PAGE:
You are here
Deadly floods choke everything from oil to wheat in US Midwest
[HOUSTON] Deadly flooding across the US Midwest is disrupting everything from oil to agriculture, forcing pipelines, terminals and grain elevators to close and killing off thousands of pigs.
The floods have killed at least 20 people and closed hundreds of roads across Missouri and Illinois, according to AccuWeather Inc. Rain-swollen rivers will set records in the Mississippi River basin through much of January. 80km of the Illinois River have been closed, according to the US Coast Guard, as well as 130.4km of the Mississippi River in two segments.
The flooding is the worst since May 2011, when rising water on the Mississippi and its tributaries deluged cities, slowed barge traffic and threatened refinery and chemical operations. The current situation increases stockpiles of crude oil and may extend this year's price slide.
Hog producers in southern Illinois were calling other farmers, hoping to find extra barn space to relocate pigs, said Jennifer Tirey, executive director of the Illinois Pork Producers Association.
Processors are sending additional trucks out to retrieve market-ready pigs, she said on Thursday. In one case, an overflowing creek took out electricity and made roads impassable, causing 2,000 pigs to drown.
'SO MUCH RAIN'
"There was no way to get the pigs out," Ms Tirey said. "Honestly, it was just an act of God. That creek had so much rain." So far, the biggest oil shutdown involves Enbridge Inc's Ozark pipeline, which was booked to carry about 200,000 barrels a day this month to Wood River, Illinois, from Cushing, Oklahoma.
The outage of the section under the Mississippi River may further add to stockpiles at Cushing that reached a record high last week.
"The closure of the Ozark pipeline will just add to the stocks at Cushing," said Amrita Sen, chief oil economist at Energy Aspects Ltd in London.
Spectra Energy Corp shut the 145,000 barrel-a-day Platte oil pipeline between Guernsey, Wyoming, and Wood River as a precaution because of the river's condition, the company said in an e-mailed statement.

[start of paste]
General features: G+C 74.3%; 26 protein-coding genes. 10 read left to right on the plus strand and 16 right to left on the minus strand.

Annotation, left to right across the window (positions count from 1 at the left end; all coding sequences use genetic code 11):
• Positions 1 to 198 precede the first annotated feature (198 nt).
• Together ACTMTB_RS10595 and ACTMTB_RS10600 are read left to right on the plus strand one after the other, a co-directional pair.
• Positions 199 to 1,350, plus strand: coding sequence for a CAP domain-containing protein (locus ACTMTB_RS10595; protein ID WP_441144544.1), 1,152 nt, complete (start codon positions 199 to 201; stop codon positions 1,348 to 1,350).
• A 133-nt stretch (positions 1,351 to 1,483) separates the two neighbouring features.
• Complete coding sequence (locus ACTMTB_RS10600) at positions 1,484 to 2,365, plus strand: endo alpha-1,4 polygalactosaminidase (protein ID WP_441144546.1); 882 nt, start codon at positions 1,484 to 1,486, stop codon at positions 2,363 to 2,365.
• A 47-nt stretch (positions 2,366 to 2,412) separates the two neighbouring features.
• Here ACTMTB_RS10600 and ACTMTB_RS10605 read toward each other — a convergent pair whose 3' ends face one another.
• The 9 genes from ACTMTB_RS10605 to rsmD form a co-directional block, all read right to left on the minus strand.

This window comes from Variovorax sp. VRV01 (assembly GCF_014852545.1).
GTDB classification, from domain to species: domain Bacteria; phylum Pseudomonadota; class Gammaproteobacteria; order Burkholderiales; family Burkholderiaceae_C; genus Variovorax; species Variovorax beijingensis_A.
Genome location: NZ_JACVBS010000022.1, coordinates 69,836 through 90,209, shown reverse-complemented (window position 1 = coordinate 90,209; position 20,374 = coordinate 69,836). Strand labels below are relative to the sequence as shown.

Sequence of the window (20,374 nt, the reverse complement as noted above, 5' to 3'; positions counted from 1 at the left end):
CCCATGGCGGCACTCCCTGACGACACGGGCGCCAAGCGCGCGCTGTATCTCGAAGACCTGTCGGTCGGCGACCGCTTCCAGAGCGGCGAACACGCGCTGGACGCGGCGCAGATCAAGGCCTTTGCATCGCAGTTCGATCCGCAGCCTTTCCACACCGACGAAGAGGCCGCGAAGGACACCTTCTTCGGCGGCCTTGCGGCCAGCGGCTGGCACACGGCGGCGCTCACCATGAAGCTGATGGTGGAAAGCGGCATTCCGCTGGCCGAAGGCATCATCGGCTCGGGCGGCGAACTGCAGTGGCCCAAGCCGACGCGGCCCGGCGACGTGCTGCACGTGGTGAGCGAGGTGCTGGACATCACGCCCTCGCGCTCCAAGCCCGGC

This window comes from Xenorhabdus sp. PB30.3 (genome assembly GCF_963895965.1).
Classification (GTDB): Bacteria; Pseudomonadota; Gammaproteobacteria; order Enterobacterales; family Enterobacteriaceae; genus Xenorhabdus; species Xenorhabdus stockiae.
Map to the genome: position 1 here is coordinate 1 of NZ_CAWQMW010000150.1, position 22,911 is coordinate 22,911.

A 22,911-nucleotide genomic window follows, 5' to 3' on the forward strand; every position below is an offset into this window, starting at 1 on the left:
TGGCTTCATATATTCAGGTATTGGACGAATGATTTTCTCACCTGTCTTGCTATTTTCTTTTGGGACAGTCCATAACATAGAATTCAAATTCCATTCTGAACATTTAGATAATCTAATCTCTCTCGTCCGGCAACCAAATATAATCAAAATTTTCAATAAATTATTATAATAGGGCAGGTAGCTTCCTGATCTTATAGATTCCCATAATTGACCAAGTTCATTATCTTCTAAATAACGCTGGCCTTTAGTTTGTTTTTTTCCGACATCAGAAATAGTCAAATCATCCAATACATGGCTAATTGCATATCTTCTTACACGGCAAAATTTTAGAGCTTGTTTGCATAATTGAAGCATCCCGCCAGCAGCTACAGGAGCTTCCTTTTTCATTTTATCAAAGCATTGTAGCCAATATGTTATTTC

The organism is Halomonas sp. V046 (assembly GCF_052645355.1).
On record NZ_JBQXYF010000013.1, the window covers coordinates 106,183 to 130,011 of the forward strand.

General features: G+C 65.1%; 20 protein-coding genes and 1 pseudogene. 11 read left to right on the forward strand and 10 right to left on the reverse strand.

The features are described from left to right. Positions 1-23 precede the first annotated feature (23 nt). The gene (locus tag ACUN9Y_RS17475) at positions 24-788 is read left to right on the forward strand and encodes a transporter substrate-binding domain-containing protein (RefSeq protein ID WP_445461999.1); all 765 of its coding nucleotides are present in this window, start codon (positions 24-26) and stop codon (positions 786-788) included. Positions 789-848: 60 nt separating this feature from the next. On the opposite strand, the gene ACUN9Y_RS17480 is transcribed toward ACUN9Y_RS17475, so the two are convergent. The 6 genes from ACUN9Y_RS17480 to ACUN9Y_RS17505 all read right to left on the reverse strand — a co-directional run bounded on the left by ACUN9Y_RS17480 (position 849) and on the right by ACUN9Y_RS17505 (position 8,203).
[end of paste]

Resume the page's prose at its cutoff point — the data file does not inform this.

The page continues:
St Louis received 15cm from Dec 26 to Dec 28, according to AccuWeather data. By Wednesday, Ameren Missouri was ferrying employees to and from its Sioux Energy Centre north of St Louis. The coal-fired power plant is still operational and workers will continue to travel by boat until the floodwaters recede, the company said in a statement.
Kinder Morgan Inc shut its Cahokia terminal in Sauget, Illinois, and its Cora terminal in Rockwood, Illinois, company spokesman Richard Wheatley said by e-mail. Cahokia handles chemicals, coal, cement and metals while Cora handles coal and petcoke, according to the company's website. Kinder Morgan declared a force majeure, which protects it from liability for contracts that go unfulfilled for reasons beyond its control.
Exxon Mobil Corp is shutting a fuel terminal on the Mississippi River at Memphis "in anticipation of severe weather," spokesman Todd Spitler said in an e-mail Wednesday.
Barge operators shipping grain took advantage of early forecasts for the heavy rain and flooding to transport loads before Christmas to ports in New Orleans, where there's "adequate inventory," said Wes Traina, logistics manager for Zen-Noh Grain Corp in Convent, Louisiana. Still, high water may continue to slow shipping and loading throughout January, he added.
"The biggest concern from the high waters and fast currents will be from barges hitting a bridge and breaking apart," Mr Traina said by phone. "It's inevitable that accidents will occur." The southern Illinois co-op Gateway FS Inc has closed three of its grain elevators. Employees are working extended hours to accommodate the large number of farmers hauling in grain from on-farm bins that could be compromised by flooding, said general manager Carl Tebbe.
"We're just hopeful the water doesn't quite get as high as what they're saying," Mr Tebbe said. "Everyone has done a lot of work."
The Coast Guard issued a high-water safety advisory for 566 miles of Mississippi River between Caruthersville, Missouri, and Natchez, Mississippi. It also instituted high-water towing limitations near Morgan City, Louisiana, for vessels heading south that are 600 feet or shorter, it said in a statement.
The floodwaters may eventually reach Louisiana, which has 10 refineries in the Baton Rouge-New Orleans area with a combined capacity of about 2.5 million barrels, or 13 per cent of the nation's capacity, said Andy Lipow, president of Lipow Oil Associates in Houston.
Refineries including Exxon's facility in Baton Rouge and Marathon Petroleum Corp.'s in Garyville, Louisiana, will probably try to get their crude and ship out their products if they can before the river levels rise, Mr Lipow said.